From nucleus - summer 2002 - Deadly Questions - Isn't the Bible Full of Errors [pp32-38]
Virtually every area of apologetics stands or falls on the Bible. We claim Jesus is the only way because he made that clear in the Bible. We also know that God will be fair to those who've never heard the gospel because of his character revealed in the Bible. Without a reliable record of God's workings in history our faith is meaningless. No matter how firmly we believe in Christ, without a sure foundation in Scripture we may well be deluding ourselves. The fundamental problem with non-Christian pictures of Jesus is that they have no historical basis - they are made up fables.
Sadly, that is how many of our friends view the biblical Jesus. Most Muslims in particular see the Bible as a corruption of God's original revelation. Hence they discount the biblical Jesus as the mental product of devious priests. Countless others regard the Bible as historically unreliable at best, dismissing it without a serious hearing.
Of course we should not forget the action of the Holy Spirit. 'The word of God is living and active - it judges the thoughts and attitudes of the heart.' We must never be put off from sharing the gospel or the Bible with friends simply because they could have objections we can't answer. We may find that God has been at work and that they are ready to hear without bringing up objections. However, there will always be those with genuine questions, and for their sake as well as ours we need to be able to give reasons why we hold Scripture to be trustworthy.
Many biblical events cannot be corroborated independently because of their nature. Paul's visions of glory in 2 Corinthians 12 were not witnessed by anyone else, so we must take his word for it. On the other hand, there are hundreds of biblical events that can and have been independently verified. The civilisations of Assyria and Babylonia lay forgotten for centuries, recorded only in the Bible and in Greek myths. Many scholars assumed that they were fictitious until 19th century archaeologists dug up the palaces at Nineveh, Babylon and elsewhere, uncovering inscriptions, statues and even libraries, with many exact details of the biblical record being confirmed.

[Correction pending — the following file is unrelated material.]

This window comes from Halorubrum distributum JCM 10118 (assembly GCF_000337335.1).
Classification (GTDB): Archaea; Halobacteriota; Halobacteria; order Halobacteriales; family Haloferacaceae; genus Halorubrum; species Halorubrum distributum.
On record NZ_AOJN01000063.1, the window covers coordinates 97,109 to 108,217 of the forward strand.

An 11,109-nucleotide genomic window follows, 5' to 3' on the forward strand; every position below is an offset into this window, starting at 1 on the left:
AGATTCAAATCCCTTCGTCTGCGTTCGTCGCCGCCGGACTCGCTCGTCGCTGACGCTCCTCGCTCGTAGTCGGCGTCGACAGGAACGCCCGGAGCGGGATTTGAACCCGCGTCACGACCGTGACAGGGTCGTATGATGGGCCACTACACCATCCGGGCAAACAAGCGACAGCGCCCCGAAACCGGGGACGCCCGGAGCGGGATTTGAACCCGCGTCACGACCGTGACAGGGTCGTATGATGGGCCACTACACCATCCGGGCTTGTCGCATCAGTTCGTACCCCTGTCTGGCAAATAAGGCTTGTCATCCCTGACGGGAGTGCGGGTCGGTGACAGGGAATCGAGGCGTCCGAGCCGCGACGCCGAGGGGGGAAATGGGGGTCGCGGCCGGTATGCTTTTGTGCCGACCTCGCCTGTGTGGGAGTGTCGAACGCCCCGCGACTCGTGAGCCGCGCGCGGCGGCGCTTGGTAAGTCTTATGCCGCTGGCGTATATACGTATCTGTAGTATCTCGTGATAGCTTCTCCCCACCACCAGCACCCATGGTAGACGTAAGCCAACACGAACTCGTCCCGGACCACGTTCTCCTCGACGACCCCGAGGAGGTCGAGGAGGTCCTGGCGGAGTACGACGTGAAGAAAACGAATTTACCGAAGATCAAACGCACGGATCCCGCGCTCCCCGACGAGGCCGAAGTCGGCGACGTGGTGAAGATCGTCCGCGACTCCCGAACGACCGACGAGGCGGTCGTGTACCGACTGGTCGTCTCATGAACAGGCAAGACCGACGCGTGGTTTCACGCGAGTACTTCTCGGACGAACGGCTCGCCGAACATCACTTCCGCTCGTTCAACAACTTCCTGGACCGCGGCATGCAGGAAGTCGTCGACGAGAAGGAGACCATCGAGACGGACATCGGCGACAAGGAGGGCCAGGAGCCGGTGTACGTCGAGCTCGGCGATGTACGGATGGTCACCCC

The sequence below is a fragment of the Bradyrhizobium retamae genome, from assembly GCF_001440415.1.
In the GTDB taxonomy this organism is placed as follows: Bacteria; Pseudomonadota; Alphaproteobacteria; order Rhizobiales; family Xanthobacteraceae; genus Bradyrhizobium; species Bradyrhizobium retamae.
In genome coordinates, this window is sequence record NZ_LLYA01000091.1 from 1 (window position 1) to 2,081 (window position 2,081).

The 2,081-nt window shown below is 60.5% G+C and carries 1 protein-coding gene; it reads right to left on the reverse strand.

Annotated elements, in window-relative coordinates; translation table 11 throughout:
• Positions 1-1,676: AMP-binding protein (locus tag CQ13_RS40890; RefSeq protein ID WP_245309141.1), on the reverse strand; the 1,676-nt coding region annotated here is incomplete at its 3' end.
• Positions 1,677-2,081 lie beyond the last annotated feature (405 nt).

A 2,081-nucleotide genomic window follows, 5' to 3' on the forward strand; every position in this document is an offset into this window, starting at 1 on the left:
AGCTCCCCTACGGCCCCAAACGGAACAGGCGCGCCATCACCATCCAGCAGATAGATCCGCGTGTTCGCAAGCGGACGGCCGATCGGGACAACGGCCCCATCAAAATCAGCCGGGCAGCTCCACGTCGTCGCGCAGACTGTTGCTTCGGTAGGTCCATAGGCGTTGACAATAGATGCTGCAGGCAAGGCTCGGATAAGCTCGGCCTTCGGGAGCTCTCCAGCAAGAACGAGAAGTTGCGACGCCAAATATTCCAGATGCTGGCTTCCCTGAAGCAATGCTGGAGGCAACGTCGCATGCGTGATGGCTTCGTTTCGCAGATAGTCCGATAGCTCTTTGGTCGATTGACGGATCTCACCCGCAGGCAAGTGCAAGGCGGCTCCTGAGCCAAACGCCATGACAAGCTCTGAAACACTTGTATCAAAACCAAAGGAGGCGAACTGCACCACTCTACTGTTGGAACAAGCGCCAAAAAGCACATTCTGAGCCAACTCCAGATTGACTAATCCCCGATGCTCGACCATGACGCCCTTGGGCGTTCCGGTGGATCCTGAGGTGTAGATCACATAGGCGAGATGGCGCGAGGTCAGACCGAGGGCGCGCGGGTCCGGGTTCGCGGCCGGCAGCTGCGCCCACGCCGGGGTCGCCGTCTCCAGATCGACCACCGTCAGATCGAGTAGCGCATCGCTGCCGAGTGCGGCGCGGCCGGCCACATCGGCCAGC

One striking example is Daniel's record that Belshazzar was reigning when Babylon fell to the Medo-Persians in 539BC. Yet Babylonian king lists recorded Nabonidus as the final ruler of Babylon. Even Herodotus, a famous Greek historian (c484-425BC), does not mention Belshazzar. Historians therefore judged Daniel to be in error. However, two inscriptions, now in the British Museum in London, set the record straight. One records that Nabonidus spent the later years of his reign at Tema, an Arabian oasis. The second relates a prayer of Nabonidus for his son Belshazzar. So Belshazzar was in fact the acting monarch, reigning in place of his absent father. It also explains why Daniel was offered the third highest place in the kingdom (vv7,29) - Belshazzar himself was only the second! This stunning verification of the accuracy of Daniel is just one example from hundreds of other discoveries that have confirmed Scripture.
In the New Testament, Luke records dozens of individual details, many of which have been verified independently by archaeology. Concerning the census under Quirinius, Josephus records Quirinius as in office in 6AD, years after Jesus' birth. Many assumed that Luke was wrong. Yet an inscription in Antioch provides evidence that Qurinius was also governor around 7BC, whilst other sources confirm further details about the census. Sir William Ramsay concluded after thirty years of study that 'Luke is a historian of the first rank; not merely are his statements of fact trustworthy…this author should be placed along with the very greatest of historians.'
There are many other examples of corroboration between the Bible and archaeology, or secular historians. All of these should further increase our confidence in the Bible.